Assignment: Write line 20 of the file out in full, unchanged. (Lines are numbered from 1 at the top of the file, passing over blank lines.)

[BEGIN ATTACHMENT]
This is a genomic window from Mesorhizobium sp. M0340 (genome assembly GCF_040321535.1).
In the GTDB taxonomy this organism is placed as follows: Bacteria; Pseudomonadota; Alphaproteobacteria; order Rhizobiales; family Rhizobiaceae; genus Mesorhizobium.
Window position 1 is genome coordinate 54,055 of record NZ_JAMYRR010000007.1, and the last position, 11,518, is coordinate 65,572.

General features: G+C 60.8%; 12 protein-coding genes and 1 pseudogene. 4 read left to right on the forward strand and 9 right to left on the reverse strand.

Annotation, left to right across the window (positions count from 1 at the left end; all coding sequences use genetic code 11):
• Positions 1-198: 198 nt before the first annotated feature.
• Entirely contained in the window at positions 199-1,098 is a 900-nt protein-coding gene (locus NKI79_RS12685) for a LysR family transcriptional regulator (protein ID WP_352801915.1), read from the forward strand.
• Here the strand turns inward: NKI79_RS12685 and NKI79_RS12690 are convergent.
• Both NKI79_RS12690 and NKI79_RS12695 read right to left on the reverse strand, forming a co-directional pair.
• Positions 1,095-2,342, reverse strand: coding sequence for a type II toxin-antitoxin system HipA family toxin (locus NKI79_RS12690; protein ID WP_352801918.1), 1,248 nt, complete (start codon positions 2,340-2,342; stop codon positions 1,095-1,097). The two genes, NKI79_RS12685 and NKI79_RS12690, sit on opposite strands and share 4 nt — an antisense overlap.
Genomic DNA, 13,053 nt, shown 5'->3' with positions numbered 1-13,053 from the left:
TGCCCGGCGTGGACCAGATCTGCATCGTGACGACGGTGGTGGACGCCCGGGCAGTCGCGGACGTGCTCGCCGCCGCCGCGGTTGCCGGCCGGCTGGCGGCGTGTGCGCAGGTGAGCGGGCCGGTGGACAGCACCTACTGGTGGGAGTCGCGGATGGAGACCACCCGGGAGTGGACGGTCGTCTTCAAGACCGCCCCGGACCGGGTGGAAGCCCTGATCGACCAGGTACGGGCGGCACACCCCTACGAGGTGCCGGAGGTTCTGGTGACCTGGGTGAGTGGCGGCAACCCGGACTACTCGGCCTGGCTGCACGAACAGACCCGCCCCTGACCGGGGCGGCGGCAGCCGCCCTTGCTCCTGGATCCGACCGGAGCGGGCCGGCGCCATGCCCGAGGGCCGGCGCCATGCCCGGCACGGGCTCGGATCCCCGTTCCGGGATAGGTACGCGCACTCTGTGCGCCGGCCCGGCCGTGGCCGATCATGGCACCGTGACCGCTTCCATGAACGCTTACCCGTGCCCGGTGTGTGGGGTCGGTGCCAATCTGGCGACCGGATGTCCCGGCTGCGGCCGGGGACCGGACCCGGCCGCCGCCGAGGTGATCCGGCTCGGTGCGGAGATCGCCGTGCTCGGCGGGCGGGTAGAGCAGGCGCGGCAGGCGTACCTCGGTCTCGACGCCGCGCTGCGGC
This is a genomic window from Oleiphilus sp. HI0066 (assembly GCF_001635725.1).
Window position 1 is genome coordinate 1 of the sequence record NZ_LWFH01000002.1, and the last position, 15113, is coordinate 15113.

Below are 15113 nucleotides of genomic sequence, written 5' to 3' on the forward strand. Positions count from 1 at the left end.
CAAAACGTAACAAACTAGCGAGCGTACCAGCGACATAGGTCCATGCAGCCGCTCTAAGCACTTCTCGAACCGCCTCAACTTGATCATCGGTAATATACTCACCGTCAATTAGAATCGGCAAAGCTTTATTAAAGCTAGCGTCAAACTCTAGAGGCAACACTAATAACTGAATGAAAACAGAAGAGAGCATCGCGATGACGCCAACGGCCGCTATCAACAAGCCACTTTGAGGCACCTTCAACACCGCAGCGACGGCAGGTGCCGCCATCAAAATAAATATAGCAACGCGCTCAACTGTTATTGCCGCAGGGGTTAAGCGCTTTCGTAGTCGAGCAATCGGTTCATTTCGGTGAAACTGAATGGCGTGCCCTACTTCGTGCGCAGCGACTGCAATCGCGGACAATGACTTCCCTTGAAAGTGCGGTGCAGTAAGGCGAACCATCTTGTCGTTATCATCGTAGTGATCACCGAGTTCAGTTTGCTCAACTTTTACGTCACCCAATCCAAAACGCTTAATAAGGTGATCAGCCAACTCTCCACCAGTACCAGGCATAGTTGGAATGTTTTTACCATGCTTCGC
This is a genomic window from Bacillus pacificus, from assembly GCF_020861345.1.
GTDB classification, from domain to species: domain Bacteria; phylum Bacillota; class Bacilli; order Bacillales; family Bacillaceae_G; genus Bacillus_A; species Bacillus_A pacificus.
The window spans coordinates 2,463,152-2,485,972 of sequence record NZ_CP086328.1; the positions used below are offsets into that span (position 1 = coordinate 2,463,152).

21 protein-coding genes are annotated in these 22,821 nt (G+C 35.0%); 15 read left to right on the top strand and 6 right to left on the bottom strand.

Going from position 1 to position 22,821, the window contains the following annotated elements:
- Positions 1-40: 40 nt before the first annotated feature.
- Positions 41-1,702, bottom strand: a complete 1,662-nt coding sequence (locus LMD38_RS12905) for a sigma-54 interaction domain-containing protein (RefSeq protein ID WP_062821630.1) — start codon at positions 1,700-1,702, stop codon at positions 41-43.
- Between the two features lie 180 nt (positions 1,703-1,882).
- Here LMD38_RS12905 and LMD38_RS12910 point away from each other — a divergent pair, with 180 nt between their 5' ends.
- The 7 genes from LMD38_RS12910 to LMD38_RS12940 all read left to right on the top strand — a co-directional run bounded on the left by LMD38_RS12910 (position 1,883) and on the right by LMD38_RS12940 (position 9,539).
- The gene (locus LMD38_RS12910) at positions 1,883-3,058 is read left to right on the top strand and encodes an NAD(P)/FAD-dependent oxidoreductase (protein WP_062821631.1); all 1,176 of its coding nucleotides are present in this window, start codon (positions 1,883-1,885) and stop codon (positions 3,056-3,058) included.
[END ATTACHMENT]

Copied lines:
21 protein-coding genes are annotated in these 22,821 nt (G+C 35.0%); 15 read left to right on the top strand and 6 right to left on the bottom strand.